Email Security and Safe Practices

Unauthorised access to an email account is the most common way to steal personal information.

If ever in doubt about an email you have received, please contact IT so we can verify its authenticity. If you think your email account or contact list is compromised, let your colleagues know to prevent further attacks or compromises.

Please be aware IT does not send emails relating to password expiry, reset options or confirmation.

What does IT do about Email Security?

Mimecast SPAM filtering applies to all emails sent from external contacts to prevent phishing attacks on our system. Email attachments and URLs scanned and found to have any threats are quarantined. Mimecast identifies these quarantined emails as suspicious and requires further action before being delivered to your inbox. Quarantined emails show in your inbox under Postmaster.

How to Identify unwanted emails?

Tips to help you recognise them:

  • Request personal information or money
  • Encourage you to click on links or attachments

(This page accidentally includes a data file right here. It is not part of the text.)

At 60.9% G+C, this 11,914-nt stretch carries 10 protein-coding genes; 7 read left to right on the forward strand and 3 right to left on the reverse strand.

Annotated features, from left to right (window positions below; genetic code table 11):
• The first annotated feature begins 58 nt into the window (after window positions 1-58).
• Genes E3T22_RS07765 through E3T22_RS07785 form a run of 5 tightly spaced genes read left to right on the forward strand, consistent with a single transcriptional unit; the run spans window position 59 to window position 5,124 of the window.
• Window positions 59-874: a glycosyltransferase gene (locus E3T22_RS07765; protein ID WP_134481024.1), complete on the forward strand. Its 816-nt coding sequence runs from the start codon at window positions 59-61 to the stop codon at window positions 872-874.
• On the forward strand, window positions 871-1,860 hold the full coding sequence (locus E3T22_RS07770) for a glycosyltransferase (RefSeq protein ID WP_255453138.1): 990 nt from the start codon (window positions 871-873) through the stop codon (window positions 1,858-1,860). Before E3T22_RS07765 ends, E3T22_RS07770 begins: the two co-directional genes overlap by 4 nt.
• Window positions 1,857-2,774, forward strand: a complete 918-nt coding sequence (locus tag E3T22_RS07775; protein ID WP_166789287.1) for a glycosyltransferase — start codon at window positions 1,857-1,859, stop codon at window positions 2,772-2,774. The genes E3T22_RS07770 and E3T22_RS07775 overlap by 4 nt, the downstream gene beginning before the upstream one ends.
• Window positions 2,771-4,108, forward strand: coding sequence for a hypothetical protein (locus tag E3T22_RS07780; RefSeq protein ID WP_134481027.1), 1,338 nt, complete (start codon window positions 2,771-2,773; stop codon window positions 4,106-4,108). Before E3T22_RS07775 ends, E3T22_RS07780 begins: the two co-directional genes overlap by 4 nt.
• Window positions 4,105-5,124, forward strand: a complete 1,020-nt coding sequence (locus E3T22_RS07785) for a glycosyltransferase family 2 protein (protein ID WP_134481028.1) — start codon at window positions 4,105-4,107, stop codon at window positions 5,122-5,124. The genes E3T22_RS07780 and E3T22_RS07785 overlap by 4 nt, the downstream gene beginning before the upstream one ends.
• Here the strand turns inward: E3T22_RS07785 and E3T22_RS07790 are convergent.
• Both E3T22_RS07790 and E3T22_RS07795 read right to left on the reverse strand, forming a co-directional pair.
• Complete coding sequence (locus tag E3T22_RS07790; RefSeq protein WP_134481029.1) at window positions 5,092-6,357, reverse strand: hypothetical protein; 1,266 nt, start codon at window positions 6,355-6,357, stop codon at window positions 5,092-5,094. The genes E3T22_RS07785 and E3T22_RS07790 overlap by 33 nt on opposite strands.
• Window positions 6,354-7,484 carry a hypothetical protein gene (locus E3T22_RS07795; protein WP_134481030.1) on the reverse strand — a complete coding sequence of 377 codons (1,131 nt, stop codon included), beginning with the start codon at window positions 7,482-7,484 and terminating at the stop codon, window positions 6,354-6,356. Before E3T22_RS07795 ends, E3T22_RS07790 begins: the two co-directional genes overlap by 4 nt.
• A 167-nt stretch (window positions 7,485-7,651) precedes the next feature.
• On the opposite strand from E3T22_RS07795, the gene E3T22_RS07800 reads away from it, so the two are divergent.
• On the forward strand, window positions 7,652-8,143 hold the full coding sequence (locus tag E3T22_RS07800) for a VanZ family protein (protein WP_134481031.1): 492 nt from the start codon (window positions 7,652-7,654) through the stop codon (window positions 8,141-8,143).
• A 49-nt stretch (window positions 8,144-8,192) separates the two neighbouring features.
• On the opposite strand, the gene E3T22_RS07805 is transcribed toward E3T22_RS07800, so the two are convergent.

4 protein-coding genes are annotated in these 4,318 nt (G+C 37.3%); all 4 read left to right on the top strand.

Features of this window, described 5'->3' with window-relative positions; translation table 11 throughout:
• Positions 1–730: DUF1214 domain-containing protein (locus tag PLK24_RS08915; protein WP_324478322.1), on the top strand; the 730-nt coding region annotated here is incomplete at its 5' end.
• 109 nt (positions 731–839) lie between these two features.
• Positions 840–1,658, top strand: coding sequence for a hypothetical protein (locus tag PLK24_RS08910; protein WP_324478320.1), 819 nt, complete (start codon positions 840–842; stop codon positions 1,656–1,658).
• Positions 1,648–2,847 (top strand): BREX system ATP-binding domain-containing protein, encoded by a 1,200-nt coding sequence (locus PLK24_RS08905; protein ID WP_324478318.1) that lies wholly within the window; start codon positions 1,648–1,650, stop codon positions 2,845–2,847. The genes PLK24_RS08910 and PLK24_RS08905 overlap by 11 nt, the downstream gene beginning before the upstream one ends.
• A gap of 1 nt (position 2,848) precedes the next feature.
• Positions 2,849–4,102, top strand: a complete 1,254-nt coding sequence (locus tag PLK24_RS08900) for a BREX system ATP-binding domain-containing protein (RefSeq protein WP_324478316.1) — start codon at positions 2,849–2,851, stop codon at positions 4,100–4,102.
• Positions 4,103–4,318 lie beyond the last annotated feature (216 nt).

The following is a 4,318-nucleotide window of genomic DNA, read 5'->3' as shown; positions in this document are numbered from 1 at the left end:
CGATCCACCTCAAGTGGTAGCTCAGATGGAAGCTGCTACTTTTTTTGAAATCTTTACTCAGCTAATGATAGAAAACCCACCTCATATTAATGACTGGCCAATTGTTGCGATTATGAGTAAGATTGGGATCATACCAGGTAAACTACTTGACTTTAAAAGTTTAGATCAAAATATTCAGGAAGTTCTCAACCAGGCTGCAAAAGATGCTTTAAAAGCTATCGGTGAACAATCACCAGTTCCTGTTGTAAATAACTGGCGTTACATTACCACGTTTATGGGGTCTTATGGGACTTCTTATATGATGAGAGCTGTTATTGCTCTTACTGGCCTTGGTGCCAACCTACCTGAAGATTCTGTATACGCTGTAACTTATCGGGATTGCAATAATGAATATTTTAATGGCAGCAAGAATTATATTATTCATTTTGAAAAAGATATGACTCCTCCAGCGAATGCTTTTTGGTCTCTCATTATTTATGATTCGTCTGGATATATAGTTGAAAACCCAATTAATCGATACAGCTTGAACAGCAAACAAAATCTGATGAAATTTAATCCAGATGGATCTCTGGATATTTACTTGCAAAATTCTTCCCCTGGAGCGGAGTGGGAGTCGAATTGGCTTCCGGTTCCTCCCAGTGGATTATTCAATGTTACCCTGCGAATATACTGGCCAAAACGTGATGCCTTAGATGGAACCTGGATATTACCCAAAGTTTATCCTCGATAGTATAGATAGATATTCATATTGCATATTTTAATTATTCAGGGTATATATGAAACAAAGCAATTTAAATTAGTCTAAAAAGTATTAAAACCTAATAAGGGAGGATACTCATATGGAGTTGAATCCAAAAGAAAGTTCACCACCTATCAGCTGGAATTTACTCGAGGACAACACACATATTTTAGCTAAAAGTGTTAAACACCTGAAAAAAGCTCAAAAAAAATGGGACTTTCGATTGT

• A sense of urgency, such as “urgent action required!”
  • The message contains poor grammar and spelling
  • There are no contact details, or the signature is generic
  • Sent from a person or company you haven’t contacted before
  • The sender's name does not match their sending address
  • If the email appears to be from a known sender but seems unusual or asks you something you would not normally do (purchase an item or verify personal information)
  • Talks about a virus warning

How can I avoid unwanted emails?

Now you know what unwanted emails may look like, take these extra steps to avoid them at work and home.

  • Don’t use your university email to sign up for online accounts
  • Keep separate email accounts for personal and business use
  • Use our SPAM filter to block known unsafe senders and organisations
  • Delete spam messages without opening them

Other steps you can take at home

  • Before using your email address online, read the website privacy policy, so you know how they may use the personal information you provide.
  • When you sign up for an online account or service, be aware of options to receive emails about other products and services.
  • Use separate email accounts where possible when signing up or filling in online forms

Sign up and stay informed on the latest threats at
Keep informed on the latest scams on Scamwatch at

Types of SPAM and Phishing Emails

  • Phishing bulk emails sent to multiple people (untargeted) asking for personal or sensitive information. They encourage you to open an attachment or visit a fake website.